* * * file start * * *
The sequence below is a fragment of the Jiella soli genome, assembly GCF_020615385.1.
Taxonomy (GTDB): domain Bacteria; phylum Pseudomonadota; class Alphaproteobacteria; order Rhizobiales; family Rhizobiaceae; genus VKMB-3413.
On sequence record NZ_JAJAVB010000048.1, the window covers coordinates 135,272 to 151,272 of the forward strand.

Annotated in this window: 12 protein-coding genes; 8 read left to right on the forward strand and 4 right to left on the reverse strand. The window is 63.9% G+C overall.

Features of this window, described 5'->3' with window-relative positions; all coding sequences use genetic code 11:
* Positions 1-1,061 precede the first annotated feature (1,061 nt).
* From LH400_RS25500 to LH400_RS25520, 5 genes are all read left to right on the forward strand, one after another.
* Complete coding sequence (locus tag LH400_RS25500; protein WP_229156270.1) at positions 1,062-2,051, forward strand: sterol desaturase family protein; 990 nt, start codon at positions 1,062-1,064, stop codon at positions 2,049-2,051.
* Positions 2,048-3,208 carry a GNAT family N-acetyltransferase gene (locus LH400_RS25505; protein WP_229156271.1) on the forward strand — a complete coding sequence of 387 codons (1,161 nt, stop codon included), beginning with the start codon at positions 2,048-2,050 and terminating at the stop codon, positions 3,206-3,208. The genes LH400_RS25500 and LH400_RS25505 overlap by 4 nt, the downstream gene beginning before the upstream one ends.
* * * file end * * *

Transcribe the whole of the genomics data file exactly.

The sequence below is a fragment of the Jiella soli genome, assembly GCF_020615385.1.
Taxonomy (GTDB): domain Bacteria; phylum Pseudomonadota; class Alphaproteobacteria; order Rhizobiales; family Rhizobiaceae; genus VKMB-3413.
On sequence record NZ_JAJAVB010000048.1, the window covers coordinates 135,272 to 151,272 of the forward strand.

Annotated in this window: 12 protein-coding genes; 8 read left to right on the forward strand and 4 right to left on the reverse strand. The window is 63.9% G+C overall.

Features of this window, described 5'->3' with window-relative positions; all coding sequences use genetic code 11:
* Positions 1-1,061 precede the first annotated feature (1,061 nt).
* From LH400_RS25500 to LH400_RS25520, 5 genes are all read left to right on the forward strand, one after another.
* Complete coding sequence (locus tag LH400_RS25500; protein WP_229156270.1) at positions 1,062-2,051, forward strand: sterol desaturase family protein; 990 nt, start codon at positions 1,062-1,064, stop codon at positions 2,049-2,051.
* Positions 2,048-3,208 carry a GNAT family N-acetyltransferase gene (locus LH400_RS25505; protein WP_229156271.1) on the forward strand — a complete coding sequence of 387 codons (1,161 nt, stop codon included), beginning with the start codon at positions 2,048-2,050 and terminating at the stop codon, positions 3,206-3,208. The genes LH400_RS25500 and LH400_RS25505 overlap by 4 nt, the downstream gene beginning before the upstream one ends.